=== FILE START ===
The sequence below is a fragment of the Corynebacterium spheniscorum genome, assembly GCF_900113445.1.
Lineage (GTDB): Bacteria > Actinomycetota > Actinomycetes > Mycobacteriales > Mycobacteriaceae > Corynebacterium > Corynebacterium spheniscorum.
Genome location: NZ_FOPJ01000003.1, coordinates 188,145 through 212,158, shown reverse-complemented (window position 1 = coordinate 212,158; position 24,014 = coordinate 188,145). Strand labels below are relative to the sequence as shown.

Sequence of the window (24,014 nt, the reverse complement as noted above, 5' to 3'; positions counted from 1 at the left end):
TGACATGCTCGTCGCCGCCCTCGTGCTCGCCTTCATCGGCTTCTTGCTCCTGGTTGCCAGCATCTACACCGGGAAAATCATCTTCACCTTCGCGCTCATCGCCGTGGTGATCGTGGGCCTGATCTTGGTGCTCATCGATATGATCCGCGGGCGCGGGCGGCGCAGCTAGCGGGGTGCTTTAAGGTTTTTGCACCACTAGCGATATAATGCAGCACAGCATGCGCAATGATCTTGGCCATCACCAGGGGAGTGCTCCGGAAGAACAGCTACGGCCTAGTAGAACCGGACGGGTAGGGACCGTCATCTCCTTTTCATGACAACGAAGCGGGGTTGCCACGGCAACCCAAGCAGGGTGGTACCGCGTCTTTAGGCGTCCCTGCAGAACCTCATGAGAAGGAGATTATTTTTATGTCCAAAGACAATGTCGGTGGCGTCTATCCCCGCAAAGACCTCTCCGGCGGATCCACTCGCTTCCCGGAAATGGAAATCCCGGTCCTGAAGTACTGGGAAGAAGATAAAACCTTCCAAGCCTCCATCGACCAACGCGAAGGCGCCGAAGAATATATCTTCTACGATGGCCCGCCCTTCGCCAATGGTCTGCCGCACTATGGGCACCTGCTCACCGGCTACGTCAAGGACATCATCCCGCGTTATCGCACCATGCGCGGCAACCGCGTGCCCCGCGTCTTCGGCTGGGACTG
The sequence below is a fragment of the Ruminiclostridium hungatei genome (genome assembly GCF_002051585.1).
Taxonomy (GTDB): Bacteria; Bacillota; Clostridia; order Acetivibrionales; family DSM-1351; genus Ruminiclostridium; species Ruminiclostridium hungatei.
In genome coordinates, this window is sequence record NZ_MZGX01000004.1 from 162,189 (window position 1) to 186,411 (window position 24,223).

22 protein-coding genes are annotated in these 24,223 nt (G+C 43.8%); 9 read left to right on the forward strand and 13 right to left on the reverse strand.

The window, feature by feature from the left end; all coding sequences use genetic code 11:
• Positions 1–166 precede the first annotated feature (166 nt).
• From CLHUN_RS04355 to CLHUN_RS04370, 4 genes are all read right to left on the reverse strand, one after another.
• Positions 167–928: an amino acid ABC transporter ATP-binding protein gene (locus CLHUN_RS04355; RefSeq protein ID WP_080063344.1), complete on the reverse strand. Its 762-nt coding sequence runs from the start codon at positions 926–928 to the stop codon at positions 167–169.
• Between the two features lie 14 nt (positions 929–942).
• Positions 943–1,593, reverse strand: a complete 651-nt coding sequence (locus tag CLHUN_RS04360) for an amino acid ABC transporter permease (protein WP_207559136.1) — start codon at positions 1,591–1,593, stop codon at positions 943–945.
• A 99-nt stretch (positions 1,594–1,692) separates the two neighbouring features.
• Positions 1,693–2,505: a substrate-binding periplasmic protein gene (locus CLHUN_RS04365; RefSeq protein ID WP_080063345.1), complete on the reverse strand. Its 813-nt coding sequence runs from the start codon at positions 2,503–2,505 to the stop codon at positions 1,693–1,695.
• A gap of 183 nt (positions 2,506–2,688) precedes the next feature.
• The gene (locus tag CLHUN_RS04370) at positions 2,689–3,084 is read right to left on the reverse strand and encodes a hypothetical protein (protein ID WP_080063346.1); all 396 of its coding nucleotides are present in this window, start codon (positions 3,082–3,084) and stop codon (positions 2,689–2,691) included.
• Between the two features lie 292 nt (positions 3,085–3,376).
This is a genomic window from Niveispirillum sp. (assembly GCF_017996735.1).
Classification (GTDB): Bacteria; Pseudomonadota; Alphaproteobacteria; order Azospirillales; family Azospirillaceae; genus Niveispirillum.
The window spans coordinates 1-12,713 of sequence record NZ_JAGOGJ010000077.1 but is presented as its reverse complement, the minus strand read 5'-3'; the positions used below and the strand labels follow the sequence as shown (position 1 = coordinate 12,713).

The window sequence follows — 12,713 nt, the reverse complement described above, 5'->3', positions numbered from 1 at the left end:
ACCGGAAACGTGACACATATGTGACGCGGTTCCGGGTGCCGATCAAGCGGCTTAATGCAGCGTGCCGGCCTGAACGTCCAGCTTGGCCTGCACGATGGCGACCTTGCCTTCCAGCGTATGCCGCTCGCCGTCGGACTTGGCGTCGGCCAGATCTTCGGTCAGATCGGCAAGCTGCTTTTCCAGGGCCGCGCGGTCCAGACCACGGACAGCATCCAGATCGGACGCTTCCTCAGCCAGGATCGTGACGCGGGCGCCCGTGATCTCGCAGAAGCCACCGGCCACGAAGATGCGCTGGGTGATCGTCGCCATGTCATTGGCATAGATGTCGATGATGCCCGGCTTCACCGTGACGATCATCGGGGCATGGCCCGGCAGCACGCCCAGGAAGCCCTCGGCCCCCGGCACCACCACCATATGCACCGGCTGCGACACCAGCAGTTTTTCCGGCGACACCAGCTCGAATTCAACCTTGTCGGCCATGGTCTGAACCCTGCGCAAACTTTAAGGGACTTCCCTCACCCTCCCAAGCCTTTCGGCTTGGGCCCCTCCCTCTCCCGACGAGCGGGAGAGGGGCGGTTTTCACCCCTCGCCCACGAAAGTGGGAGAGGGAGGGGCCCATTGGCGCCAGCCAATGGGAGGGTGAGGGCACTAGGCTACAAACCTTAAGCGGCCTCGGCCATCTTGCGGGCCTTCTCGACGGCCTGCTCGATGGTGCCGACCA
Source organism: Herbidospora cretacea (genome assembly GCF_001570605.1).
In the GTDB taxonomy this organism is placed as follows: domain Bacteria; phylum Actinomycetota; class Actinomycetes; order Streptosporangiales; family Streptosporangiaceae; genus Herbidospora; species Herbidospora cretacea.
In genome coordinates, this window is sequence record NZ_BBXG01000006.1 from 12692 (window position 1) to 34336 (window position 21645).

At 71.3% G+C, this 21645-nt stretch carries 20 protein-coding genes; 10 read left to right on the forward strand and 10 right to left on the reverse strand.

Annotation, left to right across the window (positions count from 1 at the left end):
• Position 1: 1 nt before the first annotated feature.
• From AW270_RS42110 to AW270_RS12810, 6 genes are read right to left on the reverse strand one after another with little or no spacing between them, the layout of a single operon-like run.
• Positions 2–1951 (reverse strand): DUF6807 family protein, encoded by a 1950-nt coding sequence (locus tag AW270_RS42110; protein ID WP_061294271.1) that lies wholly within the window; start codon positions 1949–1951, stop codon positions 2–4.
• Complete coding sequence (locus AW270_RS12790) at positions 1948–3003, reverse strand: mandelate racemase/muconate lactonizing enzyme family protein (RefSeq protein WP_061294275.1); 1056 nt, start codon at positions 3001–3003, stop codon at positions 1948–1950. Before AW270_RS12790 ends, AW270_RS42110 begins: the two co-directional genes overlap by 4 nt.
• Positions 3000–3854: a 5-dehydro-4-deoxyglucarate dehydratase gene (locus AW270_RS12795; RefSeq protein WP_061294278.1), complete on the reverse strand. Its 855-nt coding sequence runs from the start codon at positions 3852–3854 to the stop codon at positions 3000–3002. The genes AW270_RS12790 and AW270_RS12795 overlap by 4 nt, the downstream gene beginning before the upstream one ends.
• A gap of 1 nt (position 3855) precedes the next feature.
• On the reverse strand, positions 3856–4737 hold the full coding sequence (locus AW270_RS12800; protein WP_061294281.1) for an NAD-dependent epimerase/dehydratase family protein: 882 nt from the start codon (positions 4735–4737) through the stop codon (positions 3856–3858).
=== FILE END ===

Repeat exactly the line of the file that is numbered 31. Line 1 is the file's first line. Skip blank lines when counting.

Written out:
• Position 1: 1 nt before the first annotated feature.